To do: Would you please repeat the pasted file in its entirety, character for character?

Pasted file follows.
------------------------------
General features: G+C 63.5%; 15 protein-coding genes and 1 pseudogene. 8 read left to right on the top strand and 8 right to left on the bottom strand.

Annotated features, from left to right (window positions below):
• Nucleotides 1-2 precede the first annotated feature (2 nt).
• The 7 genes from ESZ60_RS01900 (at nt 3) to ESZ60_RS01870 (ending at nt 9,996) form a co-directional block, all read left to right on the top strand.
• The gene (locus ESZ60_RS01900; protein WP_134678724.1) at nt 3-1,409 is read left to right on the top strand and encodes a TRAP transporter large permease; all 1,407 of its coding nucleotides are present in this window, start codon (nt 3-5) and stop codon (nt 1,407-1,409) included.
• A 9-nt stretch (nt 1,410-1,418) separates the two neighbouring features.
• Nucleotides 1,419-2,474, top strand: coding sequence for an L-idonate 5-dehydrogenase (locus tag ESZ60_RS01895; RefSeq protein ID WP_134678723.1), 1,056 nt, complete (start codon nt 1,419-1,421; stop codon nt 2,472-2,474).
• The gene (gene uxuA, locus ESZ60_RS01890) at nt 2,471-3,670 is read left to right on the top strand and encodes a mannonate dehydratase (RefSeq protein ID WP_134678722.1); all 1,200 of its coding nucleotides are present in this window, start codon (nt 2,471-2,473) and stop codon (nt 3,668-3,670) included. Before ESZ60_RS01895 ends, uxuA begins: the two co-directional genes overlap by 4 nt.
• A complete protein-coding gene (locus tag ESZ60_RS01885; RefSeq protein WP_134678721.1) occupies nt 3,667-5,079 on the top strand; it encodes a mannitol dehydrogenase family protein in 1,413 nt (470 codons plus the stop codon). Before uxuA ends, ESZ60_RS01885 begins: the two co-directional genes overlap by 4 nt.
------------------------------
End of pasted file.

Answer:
General features: G+C 63.5%; 15 protein-coding genes and 1 pseudogene. 8 read left to right on the top strand and 8 right to left on the bottom strand.

Annotated features, from left to right (window positions below):
• Nucleotides 1-2 precede the first annotated feature (2 nt).
• The 7 genes from ESZ60_RS01900 (at nt 3) to ESZ60_RS01870 (ending at nt 9,996) form a co-directional block, all read left to right on the top strand.
• The gene (locus ESZ60_RS01900; protein WP_134678724.1) at nt 3-1,409 is read left to right on the top strand and encodes a TRAP transporter large permease; all 1,407 of its coding nucleotides are present in this window, start codon (nt 3-5) and stop codon (nt 1,407-1,409) included.
• A 9-nt stretch (nt 1,410-1,418) separates the two neighbouring features.
• Nucleotides 1,419-2,474, top strand: coding sequence for an L-idonate 5-dehydrogenase (locus tag ESZ60_RS01895; RefSeq protein ID WP_134678723.1), 1,056 nt, complete (start codon nt 1,419-1,421; stop codon nt 2,472-2,474).
• The gene (gene uxuA, locus ESZ60_RS01890) at nt 2,471-3,670 is read left to right on the top strand and encodes a mannonate dehydratase (RefSeq protein ID WP_134678722.1); all 1,200 of its coding nucleotides are present in this window, start codon (nt 2,471-2,473) and stop codon (nt 3,668-3,670) included. Before ESZ60_RS01895 ends, uxuA begins: the two co-directional genes overlap by 4 nt.
• A complete protein-coding gene (locus tag ESZ60_RS01885; RefSeq protein WP_134678721.1) occupies nt 3,667-5,079 on the top strand; it encodes a mannitol dehydrogenase family protein in 1,413 nt (470 codons plus the stop codon). Before uxuA ends, ESZ60_RS01885 begins: the two co-directional genes overlap by 4 nt.